Summer 1949 … World War Two had ended four years earlier and Europe’s shell-shocked peoples were trying hard to put behind them the horrors with which they had to cope during five years of hostilities.
Nowhere was this more apparent than on the Cote d’Azure, the French Riviera. Bikini-clad holidaymakers, their bodies coated with delightfully smelling suntan lotion, its perfume wafting in the air everywhere, invaded the beaches in great numbers and partied at night with gay abandon.
In Cannes and Antibes and Saint Tropez such notables as the recently deposed King Farouk of Egypt, surrounded by his usual entourage of gorgeous starlets; Prince Ali Khan, entertaining friends at his sumptuous villa with the help of his wife, the famous Hollywood actress Rita Hayworth; and Gianni Agnelli, the FIAT heir and his mistress, Pamela Harriman, delighted the paparazzi by providing salacious headlines with their ostentatious behavior, while crowds, five rows deep on La Promenade des Anglais along Nice’s waterfront in front of the Casino du Palais’ band-shell, were listening to Ray Ventura’s Orchestra – the featured attraction every week-end night.
My father had somehow managed to rent a couple of rooms for the summer in a large villa not far from the Nice marina. It belonged to a Hungarian woman who lived with her boyfriend, an ex-American GI. (He had ‘stayed behind’ and was now acting as her factotum: gardener, chauffeur, valet, janitor and lover.) The place was a stone’s throw from Rocq Plage, a small, private beach, sheltered from the wind by a three-storey pension that included a terraced bar-restaurant popular with young local beauties. I was in heaven: I spent most of my holiday at that beach. (I was fifteen and my hormones were raging.)
Imagine how I felt when my father told me one day that the following Wednesday afternoon there would be no beach-time or flirting with girls for me: my parents would be visiting a friend and they absolutely insisted that I go with them. I objected strenuously, but to no avail: either compliance or no pocket money.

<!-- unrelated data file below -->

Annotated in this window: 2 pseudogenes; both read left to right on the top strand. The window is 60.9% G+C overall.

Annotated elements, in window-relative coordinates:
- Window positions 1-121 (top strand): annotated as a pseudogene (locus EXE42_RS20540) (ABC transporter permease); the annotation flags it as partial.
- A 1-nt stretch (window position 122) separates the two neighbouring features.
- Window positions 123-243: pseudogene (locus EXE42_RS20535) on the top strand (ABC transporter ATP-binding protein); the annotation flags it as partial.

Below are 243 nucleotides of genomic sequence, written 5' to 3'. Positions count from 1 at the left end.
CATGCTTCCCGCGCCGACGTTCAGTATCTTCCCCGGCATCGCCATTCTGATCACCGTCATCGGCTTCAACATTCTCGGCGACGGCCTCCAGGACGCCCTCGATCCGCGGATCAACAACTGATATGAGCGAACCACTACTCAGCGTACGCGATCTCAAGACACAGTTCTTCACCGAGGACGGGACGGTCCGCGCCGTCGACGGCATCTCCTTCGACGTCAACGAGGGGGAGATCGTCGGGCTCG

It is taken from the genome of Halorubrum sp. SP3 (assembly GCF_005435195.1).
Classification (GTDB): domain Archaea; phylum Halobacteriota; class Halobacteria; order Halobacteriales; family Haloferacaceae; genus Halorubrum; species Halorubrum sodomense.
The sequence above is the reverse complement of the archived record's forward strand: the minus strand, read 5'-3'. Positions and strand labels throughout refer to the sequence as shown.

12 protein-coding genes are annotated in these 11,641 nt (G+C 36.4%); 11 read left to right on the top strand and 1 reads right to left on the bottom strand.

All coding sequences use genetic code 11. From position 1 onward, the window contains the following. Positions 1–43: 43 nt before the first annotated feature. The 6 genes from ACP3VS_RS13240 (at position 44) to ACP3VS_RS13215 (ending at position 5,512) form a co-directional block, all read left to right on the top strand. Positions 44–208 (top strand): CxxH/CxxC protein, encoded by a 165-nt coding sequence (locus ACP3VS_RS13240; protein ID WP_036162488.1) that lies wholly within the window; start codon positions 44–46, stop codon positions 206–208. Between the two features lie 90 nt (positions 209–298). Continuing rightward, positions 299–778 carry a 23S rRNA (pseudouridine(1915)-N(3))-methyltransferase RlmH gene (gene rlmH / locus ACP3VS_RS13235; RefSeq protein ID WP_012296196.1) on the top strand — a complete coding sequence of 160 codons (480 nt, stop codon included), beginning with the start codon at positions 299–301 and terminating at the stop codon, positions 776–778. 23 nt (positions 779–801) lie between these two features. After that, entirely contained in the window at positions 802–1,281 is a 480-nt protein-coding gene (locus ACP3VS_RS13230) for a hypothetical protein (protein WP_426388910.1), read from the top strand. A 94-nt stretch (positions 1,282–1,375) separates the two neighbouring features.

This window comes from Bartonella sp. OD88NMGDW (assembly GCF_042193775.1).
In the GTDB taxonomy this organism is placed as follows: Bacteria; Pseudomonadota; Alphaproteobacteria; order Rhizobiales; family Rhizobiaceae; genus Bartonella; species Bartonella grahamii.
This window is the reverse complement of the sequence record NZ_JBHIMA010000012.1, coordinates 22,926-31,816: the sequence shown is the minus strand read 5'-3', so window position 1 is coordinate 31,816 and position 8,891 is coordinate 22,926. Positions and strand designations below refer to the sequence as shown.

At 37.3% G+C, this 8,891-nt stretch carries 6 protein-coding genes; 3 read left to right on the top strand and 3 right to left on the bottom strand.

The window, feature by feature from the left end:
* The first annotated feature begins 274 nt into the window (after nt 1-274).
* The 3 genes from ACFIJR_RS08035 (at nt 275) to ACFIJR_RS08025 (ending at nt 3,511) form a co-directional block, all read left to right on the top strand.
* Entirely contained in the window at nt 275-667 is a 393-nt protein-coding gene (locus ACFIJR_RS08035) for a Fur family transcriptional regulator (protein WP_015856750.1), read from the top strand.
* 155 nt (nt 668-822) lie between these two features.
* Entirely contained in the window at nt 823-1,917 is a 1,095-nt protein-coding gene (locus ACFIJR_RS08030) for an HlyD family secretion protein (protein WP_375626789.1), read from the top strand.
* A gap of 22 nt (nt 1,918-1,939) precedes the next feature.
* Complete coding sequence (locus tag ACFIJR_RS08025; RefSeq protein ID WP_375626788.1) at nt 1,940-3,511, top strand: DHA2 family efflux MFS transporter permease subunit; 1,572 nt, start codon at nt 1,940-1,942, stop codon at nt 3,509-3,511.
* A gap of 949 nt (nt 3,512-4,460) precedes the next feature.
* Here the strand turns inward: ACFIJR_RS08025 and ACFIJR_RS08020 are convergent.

I sat in the back of our Peugeot and fumed while we drove into the hills north of Nice, bitterly lamenting my loss of beach-time and praying that our visiting would not last too long.
On the outskirts of a small village called Vance, a place I had never heard of before, we parked in front of a square, ochre house with brown wooden shutters and dark, dusty pink roof tiles typical of the homes in the area. My father rang the bell above the sign that said Le Reve at the gate and the three of us followed the elderly woman who had opened it. She led us into the house and up the stairs where we were greeted by an old gentleman, fully dressed, sitting up in bed and conversing with a man whom I recognized as being a colleague of my mother.
We were asked to sit down and I spent some time watching our host making cutouts from cardboard with an immense pair of scissors and creating strange-looking shapes most of which he then discarded on the floor.
After a while – it seemed an eternity to me – the maid rolled in tea and cookies on an elegant little trolley and we all had something to eat and drink. Then the old man asked if we would like to see his chapel and everybody said yes, so, to my great disappointment, we trooped out and went to a white building nearby instead of returning to our villa. On the way, I kept asking myself why I was being taken to church on a Wednesday afternoon rather than being allowed to go to the beach with my friends.
Inside the so-called chapel, its walls painted a glimmering white, there was nothing except for a few sticks in a corner that looked like long billiard cues with charcoal fastened to their tips. The old man picked up one of them and began to trace forms on the walls. My parents watched him with intense attention and respect that I had seldom seen them display.
While driving back to Paris at the end of our holiday in Nice I asked my mother why it had been so important for me to visit “that strange old man in Vance.”
She was shocked.
“Do you not know who that strange old man is,” she asked. “No,” I replied. “You never told me.”